We couldn’t simulate the behavior of a large, complex system with such a method. Instead of considering the true structure of molecules, we could use a model that approximates them by spheres. At this level we can simulate medium-sized systems inside a cell on a time scale of seconds to minutes. An even more coarse-grained model doesn’t model individual molecules, but counts the number of molecules of different species in different parts of the domain. At this scale we can simulate bigger systems for hours.

We have developed methods with the aim of coupling accurate fine-grained methods with less computationally expensive coarse-grained methods. In doing so, we obtain methods that are more accurate than the coarse-grained method, but still more efficient than the fine-grained method. These methods are called multiscale methods. By adding scales to our simulations—more accurate models, incorporating some of the many complex internal structures that are vital to the function of the cell, but also more coarse-grained models, we attempt to move beyond the boundaries of what is currently possible to simulate with state-of-the-art methods.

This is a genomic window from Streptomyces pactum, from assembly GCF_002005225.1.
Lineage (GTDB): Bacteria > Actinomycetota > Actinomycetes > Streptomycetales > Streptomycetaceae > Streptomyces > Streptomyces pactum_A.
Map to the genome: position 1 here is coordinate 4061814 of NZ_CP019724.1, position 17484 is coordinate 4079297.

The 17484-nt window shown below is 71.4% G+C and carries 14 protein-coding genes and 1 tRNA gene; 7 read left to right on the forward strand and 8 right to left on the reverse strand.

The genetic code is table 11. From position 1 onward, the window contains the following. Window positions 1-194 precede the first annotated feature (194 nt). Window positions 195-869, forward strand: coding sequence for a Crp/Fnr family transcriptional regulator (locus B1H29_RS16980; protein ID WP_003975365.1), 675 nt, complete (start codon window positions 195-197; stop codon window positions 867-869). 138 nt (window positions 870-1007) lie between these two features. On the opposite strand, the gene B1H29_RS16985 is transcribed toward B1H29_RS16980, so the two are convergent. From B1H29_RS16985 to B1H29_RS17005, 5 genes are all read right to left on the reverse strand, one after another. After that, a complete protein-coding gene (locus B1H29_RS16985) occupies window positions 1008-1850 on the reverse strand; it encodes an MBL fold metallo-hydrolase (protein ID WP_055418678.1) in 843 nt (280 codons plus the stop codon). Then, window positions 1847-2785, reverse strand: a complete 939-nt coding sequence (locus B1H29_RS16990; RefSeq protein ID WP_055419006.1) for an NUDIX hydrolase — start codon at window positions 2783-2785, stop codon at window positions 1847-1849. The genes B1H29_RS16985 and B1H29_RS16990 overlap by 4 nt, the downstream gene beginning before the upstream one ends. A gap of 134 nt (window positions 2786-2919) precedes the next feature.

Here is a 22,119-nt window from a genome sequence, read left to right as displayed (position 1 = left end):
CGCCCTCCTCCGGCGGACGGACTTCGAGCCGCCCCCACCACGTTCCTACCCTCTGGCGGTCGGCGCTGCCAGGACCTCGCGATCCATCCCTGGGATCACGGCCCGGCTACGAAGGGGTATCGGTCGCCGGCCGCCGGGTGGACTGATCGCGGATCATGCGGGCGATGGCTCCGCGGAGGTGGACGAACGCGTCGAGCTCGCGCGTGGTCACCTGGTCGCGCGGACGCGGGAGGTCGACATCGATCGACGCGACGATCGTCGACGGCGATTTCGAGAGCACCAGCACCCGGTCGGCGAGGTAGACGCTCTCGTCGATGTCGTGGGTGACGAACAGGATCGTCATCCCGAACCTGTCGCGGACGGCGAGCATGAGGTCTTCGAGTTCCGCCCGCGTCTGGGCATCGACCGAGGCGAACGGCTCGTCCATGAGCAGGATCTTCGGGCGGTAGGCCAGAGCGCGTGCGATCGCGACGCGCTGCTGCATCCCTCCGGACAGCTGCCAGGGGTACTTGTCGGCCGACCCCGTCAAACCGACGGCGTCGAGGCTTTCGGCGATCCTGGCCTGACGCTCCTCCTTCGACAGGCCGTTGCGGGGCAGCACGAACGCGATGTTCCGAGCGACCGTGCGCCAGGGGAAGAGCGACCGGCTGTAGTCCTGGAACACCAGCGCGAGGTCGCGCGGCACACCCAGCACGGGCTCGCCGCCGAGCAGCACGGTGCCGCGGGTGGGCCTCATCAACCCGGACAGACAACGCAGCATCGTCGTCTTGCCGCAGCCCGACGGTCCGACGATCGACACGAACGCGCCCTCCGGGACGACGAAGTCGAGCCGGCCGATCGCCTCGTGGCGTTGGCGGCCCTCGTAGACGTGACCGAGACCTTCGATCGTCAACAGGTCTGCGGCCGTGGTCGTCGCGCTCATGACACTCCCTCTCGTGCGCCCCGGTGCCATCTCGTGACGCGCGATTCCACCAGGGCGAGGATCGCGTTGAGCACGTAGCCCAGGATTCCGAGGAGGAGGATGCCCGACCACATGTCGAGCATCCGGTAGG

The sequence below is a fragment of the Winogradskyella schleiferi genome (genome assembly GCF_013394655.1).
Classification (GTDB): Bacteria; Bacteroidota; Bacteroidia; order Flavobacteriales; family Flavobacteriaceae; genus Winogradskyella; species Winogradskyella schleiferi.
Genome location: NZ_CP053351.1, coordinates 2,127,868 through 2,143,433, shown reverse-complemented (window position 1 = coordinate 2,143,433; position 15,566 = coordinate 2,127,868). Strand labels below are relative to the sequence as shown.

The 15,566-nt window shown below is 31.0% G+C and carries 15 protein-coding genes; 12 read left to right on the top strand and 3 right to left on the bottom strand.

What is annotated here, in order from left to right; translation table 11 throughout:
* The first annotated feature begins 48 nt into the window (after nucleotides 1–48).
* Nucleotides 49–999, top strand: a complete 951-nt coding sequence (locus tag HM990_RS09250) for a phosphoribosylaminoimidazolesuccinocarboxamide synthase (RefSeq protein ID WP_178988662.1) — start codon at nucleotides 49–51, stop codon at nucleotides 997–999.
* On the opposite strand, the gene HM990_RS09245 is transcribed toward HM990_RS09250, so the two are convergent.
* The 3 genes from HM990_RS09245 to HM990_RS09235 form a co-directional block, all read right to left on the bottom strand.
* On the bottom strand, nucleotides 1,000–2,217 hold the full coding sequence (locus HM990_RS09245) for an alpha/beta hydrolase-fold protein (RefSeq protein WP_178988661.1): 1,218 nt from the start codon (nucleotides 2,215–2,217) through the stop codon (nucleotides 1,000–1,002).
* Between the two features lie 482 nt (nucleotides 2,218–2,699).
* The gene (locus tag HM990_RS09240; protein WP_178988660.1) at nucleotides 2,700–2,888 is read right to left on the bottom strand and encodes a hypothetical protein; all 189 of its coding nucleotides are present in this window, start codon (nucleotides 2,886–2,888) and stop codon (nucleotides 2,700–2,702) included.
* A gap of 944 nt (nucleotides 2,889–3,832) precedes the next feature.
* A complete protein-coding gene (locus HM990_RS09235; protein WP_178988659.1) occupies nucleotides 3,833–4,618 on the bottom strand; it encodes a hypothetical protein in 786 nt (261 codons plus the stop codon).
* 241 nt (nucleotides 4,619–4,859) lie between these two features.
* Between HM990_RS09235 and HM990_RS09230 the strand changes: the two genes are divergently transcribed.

Recent publications: